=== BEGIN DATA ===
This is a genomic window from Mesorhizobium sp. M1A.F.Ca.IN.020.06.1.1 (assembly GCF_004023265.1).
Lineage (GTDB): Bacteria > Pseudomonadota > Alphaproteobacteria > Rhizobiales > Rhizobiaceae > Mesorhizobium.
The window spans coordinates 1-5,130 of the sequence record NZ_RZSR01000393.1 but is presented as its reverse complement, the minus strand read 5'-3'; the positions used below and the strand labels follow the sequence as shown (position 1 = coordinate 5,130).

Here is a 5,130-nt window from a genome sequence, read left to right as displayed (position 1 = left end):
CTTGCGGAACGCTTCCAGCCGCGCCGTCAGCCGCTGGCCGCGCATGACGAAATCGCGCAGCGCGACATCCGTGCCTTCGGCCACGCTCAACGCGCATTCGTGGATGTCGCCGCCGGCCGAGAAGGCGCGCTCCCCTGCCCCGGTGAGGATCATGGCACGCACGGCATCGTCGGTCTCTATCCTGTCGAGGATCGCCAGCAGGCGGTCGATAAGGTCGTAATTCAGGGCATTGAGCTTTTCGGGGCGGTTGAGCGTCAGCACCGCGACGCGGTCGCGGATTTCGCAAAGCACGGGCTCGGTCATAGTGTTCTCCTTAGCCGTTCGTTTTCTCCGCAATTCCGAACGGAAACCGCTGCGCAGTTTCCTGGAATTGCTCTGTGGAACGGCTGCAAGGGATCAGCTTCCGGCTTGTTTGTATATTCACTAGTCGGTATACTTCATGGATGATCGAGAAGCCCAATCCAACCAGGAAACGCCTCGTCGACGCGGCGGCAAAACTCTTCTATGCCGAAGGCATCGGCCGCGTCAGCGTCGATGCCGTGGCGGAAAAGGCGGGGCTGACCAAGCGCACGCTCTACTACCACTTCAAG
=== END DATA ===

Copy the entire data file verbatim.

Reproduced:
This is a genomic window from Mesorhizobium sp. M1A.F.Ca.IN.020.06.1.1 (assembly GCF_004023265.1).
Lineage (GTDB): Bacteria > Pseudomonadota > Alphaproteobacteria > Rhizobiales > Rhizobiaceae > Mesorhizobium.
The window spans coordinates 1-5,130 of the sequence record NZ_RZSR01000393.1 but is presented as its reverse complement, the minus strand read 5'-3'; the positions used below and the strand labels follow the sequence as shown (position 1 = coordinate 5,130).

Here is a 5,130-nt window from a genome sequence, read left to right as displayed (position 1 = left end):
CTTGCGGAACGCTTCCAGCCGCGCCGTCAGCCGCTGGCCGCGCATGACGAAATCGCGCAGCGCGACATCCGTGCCTTCGGCCACGCTCAACGCGCATTCGTGGATGTCGCCGCCGGCCGAGAAGGCGCGCTCCCCTGCCCCGGTGAGGATCATGGCACGCACGGCATCGTCGGTCTCTATCCTGTCGAGGATCGCCAGCAGGCGGTCGATAAGGTCGTAATTCAGGGCATTGAGCTTTTCGGGGCGGTTGAGCGTCAGCACCGCGACGCGGTCGCGGATTTCGCAAAGCACGGGCTCGGTCATAGTGTTCTCCTTAGCCGTTCGTTTTCTCCGCAATTCCGAACGGAAACCGCTGCGCAGTTTCCTGGAATTGCTCTGTGGAACGGCTGCAAGGGATCAGCTTCCGGCTTGTTTGTATATTCACTAGTCGGTATACTTCATGGATGATCGAGAAGCCCAATCCAACCAGGAAACGCCTCGTCGACGCGGCGGCAAAACTCTTCTATGCCGAAGGCATCGGCCGCGTCAGCGTCGATGCCGTGGCGGAAAAGGCGGGGCTGACCAAGCGCACGCTCTACTACCACTTCAAG